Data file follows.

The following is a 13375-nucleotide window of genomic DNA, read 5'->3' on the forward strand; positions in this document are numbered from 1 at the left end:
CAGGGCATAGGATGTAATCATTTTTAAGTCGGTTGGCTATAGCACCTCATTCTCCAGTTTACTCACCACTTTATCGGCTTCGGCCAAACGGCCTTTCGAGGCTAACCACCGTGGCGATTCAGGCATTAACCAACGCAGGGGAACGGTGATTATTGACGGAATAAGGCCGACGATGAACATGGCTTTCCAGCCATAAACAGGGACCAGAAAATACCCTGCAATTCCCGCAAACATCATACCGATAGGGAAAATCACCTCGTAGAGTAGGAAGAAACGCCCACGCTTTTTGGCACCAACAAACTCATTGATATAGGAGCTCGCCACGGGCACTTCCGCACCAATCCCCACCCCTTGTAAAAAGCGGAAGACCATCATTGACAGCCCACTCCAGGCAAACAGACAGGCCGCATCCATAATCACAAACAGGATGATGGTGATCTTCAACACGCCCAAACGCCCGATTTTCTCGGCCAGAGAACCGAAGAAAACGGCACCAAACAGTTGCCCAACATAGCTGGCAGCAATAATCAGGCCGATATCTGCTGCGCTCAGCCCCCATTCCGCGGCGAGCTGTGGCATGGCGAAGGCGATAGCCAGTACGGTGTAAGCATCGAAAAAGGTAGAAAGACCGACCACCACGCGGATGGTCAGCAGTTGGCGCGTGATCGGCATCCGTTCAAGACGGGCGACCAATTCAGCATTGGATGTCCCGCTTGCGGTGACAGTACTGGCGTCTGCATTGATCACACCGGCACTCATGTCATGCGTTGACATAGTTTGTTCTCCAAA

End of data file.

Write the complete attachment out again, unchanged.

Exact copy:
The following is a 13375-nucleotide window of genomic DNA, read 5'->3' on the forward strand; positions in this document are numbered from 1 at the left end:
CAGGGCATAGGATGTAATCATTTTTAAGTCGGTTGGCTATAGCACCTCATTCTCCAGTTTACTCACCACTTTATCGGCTTCGGCCAAACGGCCTTTCGAGGCTAACCACCGTGGCGATTCAGGCATTAACCAACGCAGGGGAACGGTGATTATTGACGGAATAAGGCCGACGATGAACATGGCTTTCCAGCCATAAACAGGGACCAGAAAATACCCTGCAATTCCCGCAAACATCATACCGATAGGGAAAATCACCTCGTAGAGTAGGAAGAAACGCCCACGCTTTTTGGCACCAACAAACTCATTGATATAGGAGCTCGCCACGGGCACTTCCGCACCAATCCCCACCCCTTGTAAAAAGCGGAAGACCATCATTGACAGCCCACTCCAGGCAAACAGACAGGCCGCATCCATAATCACAAACAGGATGATGGTGATCTTCAACACGCCCAAACGCCCGATTTTCTCGGCCAGAGAACCGAAGAAAACGGCACCAAACAGTTGCCCAACATAGCTGGCAGCAATAATCAGGCCGATATCTGCTGCGCTCAGCCCCCATTCCGCGGCGAGCTGTGGCATGGCGAAGGCGATAGCCAGTACGGTGTAAGCATCGAAAAAGGTAGAAAGACCGACCACCACGCGGATGGTCAGCAGTTGGCGCGTGATCGGCATCCGTTCAAGACGGGCGACCAATTCAGCATTGGATGTCCCGCTTGCGGTGACAGTACTGGCGTCTGCATTGATCACACCGGCACTCATGTCATGCGTTGACATAGTTTGTTCTCCAAA